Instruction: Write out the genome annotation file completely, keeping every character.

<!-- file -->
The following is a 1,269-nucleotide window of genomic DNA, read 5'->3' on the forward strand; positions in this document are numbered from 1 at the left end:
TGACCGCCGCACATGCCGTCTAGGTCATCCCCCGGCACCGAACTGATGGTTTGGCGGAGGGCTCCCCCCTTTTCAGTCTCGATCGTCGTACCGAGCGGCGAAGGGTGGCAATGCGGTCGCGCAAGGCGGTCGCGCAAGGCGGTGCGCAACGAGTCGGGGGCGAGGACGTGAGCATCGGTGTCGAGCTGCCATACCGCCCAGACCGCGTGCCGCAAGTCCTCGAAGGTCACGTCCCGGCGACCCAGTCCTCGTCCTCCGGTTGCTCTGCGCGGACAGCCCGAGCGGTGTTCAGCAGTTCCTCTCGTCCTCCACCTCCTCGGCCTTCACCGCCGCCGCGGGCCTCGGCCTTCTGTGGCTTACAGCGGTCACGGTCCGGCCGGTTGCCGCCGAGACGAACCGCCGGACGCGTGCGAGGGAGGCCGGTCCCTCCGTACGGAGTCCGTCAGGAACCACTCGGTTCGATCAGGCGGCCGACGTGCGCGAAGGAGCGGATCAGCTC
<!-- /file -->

The following is a 1,269-nucleotide window of genomic DNA, read 5'->3' on the forward strand; positions in this document are numbered from 1 at the left end:
TGACCGCCGCACATGCCGTCTAGGTCATCCCCCGGCACCGAACTGATGGTTTGGCGGAGGGCTCCCCCCTTTTCAGTCTCGATCGTCGTACCGAGCGGCGAAGGGTGGCAATGCGGTCGCGCAAGGCGGTCGCGCAAGGCGGTGCGCAACGAGTCGGGGGCGAGGACGTGAGCATCGGTGTCGAGCTGCCATACCGCCCAGACCGCGTGCCGCAAGTCCTCGAAGGTCACGTCCCGGCGACCCAGTCCTCGTCCTCCGGTTGCTCTGCGCGGACAGCCCGAGCGGTGTTCAGCAGTTCCTCTCGTCCTCCACCTCCTCGGCCTTCACCGCCGCCGCGGGCCTCGGCCTTCTGTGGCTTACAGCGGTCACGGTCCGGCCGGTTGCCGCCGAGACGAACCGCCGGACGCGTGCGAGGGAGGCCGGTCCCTCCGTACGGAGTCCGTCAGGAACCACTCGGTTCGATCAGGCGGCCGACGTGCGCGAAGGAGCGGATCAGCTC